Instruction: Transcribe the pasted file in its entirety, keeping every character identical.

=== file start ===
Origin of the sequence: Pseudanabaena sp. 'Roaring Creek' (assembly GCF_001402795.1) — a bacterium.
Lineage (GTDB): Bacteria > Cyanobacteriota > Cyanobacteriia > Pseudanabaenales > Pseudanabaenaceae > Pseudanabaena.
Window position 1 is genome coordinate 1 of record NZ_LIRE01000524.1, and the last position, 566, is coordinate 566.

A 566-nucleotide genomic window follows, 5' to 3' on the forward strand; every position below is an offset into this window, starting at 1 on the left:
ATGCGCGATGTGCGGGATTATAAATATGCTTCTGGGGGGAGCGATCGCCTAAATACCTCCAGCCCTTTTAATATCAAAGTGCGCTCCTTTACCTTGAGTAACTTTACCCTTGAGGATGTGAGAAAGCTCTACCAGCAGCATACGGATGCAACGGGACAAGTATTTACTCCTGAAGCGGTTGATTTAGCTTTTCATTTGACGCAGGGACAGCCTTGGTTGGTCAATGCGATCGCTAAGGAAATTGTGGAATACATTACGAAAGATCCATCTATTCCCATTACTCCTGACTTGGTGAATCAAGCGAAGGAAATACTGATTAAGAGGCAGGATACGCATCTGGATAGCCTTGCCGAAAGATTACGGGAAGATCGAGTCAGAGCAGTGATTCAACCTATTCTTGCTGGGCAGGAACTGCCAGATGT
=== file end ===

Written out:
Origin of the sequence: Pseudanabaena sp. 'Roaring Creek' (assembly GCF_001402795.1) — a bacterium.
Lineage (GTDB): Bacteria > Cyanobacteriota > Cyanobacteriia > Pseudanabaenales > Pseudanabaenaceae > Pseudanabaena.
Window position 1 is genome coordinate 1 of record NZ_LIRE01000524.1, and the last position, 566, is coordinate 566.

A 566-nucleotide genomic window follows, 5' to 3' on the forward strand; every position below is an offset into this window, starting at 1 on the left:
ATGCGCGATGTGCGGGATTATAAATATGCTTCTGGGGGGAGCGATCGCCTAAATACCTCCAGCCCTTTTAATATCAAAGTGCGCTCCTTTACCTTGAGTAACTTTACCCTTGAGGATGTGAGAAAGCTCTACCAGCAGCATACGGATGCAACGGGACAAGTATTTACTCCTGAAGCGGTTGATTTAGCTTTTCATTTGACGCAGGGACAGCCTTGGTTGGTCAATGCGATCGCTAAGGAAATTGTGGAATACATTACGAAAGATCCATCTATTCCCATTACTCCTGACTTGGTGAATCAAGCGAAGGAAATACTGATTAAGAGGCAGGATACGCATCTGGATAGCCTTGCCGAAAGATTACGGGAAGATCGAGTCAGAGCAGTGATTCAACCTATTCTTGCTGGGCAGGAACTGCCAGATGT